Fuel from slime

Image credit: Brent Peyton
Date:31 December 2008 Tags:,

US Department of Energy is intent on finding new fuel sources.

Intent on finding new fuel sources, the US Department of Energy has awarded Montana State University and Utah State University a three-year, R9 million grant to study the oil produced by algae, which could be a renewable source of biodiesel. Says Professor Brent Peyton, principal investigator: “It’s been known for 20 years that algae could produce lipids, but it really took the most recent spike in fuel prices to make getting fuel from algae an option.” Almost all algae contain some oil, but the algae that Peyton and his fellow researchers are interested in are 30 to 50 per cent oil by weight. This oil can be harvested and converted into biofuels in much the same way oil is harvested from crops such as camelina and canola. Once the researchers find a candidate species, they will grow large numbers of the algae in a “raceway” bioreactor at Utah State. This 38 000-litre, climate-controlled water tank has machinery that keeps the algae gently moving so that they can grow more efficiently. Researchers intend to grow algae in this 38 000-litre test facility in Logan, Utah.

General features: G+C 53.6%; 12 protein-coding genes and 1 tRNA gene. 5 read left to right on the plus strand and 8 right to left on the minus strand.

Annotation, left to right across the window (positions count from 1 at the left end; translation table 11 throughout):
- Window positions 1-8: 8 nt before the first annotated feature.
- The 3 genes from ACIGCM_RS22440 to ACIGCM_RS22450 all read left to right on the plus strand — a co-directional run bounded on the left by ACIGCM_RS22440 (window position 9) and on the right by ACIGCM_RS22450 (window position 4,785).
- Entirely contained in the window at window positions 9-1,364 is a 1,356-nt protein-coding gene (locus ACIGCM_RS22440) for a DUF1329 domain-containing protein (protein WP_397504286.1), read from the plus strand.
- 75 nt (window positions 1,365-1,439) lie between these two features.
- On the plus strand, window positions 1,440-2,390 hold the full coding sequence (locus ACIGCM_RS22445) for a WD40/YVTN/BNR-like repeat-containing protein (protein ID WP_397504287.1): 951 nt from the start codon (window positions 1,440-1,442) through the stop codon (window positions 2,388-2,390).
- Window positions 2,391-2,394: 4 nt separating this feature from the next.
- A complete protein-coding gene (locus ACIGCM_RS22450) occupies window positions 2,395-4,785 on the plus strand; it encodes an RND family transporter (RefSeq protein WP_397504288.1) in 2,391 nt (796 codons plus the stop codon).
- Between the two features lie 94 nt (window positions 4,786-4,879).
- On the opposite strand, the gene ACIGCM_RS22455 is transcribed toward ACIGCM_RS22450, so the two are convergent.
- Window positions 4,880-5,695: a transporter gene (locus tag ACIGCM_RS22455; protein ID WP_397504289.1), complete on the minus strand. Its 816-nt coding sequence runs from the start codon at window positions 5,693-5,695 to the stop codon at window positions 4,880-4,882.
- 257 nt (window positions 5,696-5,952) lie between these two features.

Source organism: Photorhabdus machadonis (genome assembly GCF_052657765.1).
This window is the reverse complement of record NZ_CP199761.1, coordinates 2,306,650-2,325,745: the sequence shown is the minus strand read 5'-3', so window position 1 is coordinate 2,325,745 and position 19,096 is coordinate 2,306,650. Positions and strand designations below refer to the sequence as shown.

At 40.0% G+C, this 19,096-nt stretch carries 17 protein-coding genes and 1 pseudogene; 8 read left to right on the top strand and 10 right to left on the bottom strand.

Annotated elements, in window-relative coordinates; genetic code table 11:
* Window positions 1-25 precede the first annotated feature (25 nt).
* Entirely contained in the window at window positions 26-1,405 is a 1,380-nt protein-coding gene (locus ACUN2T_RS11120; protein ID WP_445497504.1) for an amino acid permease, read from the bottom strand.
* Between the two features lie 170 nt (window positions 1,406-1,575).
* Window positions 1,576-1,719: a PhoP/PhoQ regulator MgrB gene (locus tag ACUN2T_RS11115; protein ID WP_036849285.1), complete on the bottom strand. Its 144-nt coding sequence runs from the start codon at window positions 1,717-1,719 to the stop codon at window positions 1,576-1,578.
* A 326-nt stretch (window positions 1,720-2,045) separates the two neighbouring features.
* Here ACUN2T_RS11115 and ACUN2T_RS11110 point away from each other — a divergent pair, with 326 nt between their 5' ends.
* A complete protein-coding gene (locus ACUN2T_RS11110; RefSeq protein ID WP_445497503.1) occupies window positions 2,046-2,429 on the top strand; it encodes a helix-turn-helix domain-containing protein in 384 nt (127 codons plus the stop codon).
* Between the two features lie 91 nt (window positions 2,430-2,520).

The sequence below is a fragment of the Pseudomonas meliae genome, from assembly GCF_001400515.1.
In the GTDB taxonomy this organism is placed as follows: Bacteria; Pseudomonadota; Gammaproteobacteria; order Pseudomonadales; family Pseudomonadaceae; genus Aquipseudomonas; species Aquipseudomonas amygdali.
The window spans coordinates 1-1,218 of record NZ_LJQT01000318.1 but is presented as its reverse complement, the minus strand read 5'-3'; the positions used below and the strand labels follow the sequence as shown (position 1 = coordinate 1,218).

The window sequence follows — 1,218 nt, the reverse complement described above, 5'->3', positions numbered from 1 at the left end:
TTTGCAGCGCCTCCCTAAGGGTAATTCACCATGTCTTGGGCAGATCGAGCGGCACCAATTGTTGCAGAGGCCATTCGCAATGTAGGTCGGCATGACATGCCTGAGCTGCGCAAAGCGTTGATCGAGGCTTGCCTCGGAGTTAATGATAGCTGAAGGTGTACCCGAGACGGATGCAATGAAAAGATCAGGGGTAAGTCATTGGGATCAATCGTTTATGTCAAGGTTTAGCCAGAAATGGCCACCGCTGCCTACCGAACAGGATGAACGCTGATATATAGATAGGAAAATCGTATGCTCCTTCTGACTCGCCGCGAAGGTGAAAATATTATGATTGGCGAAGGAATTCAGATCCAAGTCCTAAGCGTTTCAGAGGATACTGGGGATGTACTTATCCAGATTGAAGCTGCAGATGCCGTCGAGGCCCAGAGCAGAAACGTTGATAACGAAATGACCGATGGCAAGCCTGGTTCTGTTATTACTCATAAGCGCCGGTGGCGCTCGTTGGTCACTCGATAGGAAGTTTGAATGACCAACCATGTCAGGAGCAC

Engineering an airway A transplant recipient’s own stem cells have been used in combination with a donor’s trachea to replace a TB-diseased, collapsed windpipe. According to the Lancet, the gravely ill recipient – a 30-year-old woman – now lives a normal life, with no immunosuppressant drugs needed. Starting with a 7 cm segment of a brain haemorrhage victim’s trachea, a team from the universities of Barcelona, Bristol, Padua and Milan stripped out the donor cells. Stem cells from the 30-yearold patient’s bone marrow were used to reseed this “bronchial scaffold”.